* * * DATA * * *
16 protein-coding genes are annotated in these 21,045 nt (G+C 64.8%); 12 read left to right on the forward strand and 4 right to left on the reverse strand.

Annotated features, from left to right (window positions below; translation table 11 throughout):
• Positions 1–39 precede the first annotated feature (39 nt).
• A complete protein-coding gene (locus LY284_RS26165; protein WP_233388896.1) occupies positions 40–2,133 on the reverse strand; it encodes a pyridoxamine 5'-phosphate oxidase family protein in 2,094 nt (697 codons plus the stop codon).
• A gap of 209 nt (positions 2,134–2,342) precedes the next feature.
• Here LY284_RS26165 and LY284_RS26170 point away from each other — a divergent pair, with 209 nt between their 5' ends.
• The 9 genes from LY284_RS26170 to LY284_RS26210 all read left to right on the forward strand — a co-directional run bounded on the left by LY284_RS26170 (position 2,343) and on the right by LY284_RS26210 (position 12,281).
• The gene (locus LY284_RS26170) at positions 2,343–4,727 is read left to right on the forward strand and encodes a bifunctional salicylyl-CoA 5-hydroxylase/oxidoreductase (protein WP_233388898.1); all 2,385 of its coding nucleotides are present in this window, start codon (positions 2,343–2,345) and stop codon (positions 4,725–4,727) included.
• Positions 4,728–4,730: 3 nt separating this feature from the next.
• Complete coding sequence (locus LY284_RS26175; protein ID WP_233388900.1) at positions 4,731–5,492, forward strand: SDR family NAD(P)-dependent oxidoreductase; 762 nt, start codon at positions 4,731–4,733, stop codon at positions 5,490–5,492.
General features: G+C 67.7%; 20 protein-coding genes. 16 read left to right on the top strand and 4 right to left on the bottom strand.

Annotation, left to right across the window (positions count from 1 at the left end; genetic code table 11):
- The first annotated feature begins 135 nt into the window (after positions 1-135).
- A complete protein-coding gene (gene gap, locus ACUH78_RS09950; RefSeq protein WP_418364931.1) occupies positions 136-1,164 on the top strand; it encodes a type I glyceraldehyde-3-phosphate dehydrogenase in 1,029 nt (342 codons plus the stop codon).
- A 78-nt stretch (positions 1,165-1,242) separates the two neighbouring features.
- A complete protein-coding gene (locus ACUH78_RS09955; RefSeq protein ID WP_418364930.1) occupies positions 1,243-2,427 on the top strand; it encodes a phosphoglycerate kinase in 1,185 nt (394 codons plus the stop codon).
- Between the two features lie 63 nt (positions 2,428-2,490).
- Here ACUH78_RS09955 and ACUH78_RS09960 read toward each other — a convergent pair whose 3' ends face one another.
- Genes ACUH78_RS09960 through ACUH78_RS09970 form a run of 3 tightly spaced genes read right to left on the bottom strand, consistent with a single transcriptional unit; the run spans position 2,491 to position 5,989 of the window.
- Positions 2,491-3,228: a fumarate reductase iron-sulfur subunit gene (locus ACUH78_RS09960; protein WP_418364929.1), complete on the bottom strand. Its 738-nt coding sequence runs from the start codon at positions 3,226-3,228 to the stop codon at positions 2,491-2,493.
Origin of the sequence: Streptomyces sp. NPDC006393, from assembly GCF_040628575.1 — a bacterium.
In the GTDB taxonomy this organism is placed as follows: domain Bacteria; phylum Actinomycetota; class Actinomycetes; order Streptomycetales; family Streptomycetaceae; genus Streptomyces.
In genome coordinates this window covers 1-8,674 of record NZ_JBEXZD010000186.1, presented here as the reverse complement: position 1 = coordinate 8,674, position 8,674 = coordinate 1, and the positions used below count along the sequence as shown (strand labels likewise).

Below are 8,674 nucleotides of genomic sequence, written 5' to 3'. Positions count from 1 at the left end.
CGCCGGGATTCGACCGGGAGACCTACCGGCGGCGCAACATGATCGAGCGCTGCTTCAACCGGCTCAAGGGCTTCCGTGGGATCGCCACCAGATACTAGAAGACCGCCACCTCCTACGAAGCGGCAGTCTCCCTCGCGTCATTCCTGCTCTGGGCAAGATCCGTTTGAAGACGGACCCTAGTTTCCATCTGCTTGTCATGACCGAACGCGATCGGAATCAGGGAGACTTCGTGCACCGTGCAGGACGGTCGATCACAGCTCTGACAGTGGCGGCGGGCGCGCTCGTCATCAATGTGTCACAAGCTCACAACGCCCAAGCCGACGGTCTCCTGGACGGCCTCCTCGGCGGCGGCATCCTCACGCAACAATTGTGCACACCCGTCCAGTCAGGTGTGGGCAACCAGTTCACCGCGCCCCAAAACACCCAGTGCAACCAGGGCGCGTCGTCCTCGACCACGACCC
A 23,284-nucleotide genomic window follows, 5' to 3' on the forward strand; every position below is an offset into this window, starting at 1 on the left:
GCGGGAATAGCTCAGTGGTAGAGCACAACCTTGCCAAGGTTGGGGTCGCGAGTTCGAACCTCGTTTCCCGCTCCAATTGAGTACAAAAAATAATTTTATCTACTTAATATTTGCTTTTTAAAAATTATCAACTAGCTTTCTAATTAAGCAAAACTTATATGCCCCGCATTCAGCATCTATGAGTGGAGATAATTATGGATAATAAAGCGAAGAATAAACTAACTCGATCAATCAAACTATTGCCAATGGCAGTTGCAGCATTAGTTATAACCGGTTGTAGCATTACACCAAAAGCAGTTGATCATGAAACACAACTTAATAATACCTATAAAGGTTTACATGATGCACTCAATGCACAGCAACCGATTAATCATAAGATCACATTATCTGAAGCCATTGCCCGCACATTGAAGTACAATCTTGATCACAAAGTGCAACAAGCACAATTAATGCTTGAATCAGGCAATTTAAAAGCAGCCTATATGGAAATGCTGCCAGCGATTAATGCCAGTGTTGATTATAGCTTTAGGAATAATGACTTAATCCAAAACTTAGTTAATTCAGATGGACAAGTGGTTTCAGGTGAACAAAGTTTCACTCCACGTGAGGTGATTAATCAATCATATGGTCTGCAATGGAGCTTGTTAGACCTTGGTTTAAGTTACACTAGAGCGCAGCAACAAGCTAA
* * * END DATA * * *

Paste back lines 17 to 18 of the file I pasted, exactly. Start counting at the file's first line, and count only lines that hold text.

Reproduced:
- Between the two features lie 63 nt (positions 2,428-2,490).
- Here ACUH78_RS09955 and ACUH78_RS09960 read toward each other — a convergent pair whose 3' ends face one another.